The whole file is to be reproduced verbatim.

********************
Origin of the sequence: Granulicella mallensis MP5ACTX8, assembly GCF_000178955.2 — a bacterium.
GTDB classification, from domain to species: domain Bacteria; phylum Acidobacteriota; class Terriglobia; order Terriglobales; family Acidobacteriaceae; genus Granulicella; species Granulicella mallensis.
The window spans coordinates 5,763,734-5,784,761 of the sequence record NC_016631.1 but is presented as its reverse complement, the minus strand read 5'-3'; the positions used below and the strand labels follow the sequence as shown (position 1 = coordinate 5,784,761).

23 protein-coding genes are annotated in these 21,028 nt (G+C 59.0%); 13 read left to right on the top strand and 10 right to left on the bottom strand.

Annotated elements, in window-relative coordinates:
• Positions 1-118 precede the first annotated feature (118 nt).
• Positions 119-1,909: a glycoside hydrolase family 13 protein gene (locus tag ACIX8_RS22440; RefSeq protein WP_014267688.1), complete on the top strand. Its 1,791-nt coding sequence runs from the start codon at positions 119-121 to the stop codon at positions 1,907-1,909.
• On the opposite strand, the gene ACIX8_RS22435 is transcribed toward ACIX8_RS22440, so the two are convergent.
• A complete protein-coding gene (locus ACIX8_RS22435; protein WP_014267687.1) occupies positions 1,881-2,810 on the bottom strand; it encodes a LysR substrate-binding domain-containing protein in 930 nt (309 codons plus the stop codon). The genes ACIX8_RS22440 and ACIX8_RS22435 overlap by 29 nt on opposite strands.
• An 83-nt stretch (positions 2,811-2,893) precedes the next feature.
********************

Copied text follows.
Origin of the sequence: Granulicella mallensis MP5ACTX8, assembly GCF_000178955.2 — a bacterium.
GTDB classification, from domain to species: domain Bacteria; phylum Acidobacteriota; class Terriglobia; order Terriglobales; family Acidobacteriaceae; genus Granulicella; species Granulicella mallensis.
The window spans coordinates 5,763,734-5,784,761 of the sequence record NC_016631.1 but is presented as its reverse complement, the minus strand read 5'-3'; the positions used below and the strand labels follow the sequence as shown (position 1 = coordinate 5,784,761).

23 protein-coding genes are annotated in these 21,028 nt (G+C 59.0%); 13 read left to right on the top strand and 10 right to left on the bottom strand.

Annotated elements, in window-relative coordinates:
• Positions 1-118 precede the first annotated feature (118 nt).
• Positions 119-1,909: a glycoside hydrolase family 13 protein gene (locus tag ACIX8_RS22440; RefSeq protein WP_014267688.1), complete on the top strand. Its 1,791-nt coding sequence runs from the start codon at positions 119-121 to the stop codon at positions 1,907-1,909.
• On the opposite strand, the gene ACIX8_RS22435 is transcribed toward ACIX8_RS22440, so the two are convergent.
• A complete protein-coding gene (locus ACIX8_RS22435; protein WP_014267687.1) occupies positions 1,881-2,810 on the bottom strand; it encodes a LysR substrate-binding domain-containing protein in 930 nt (309 codons plus the stop codon). The genes ACIX8_RS22440 and ACIX8_RS22435 overlap by 29 nt on opposite strands.
• An 83-nt stretch (positions 2,811-2,893) precedes the next feature.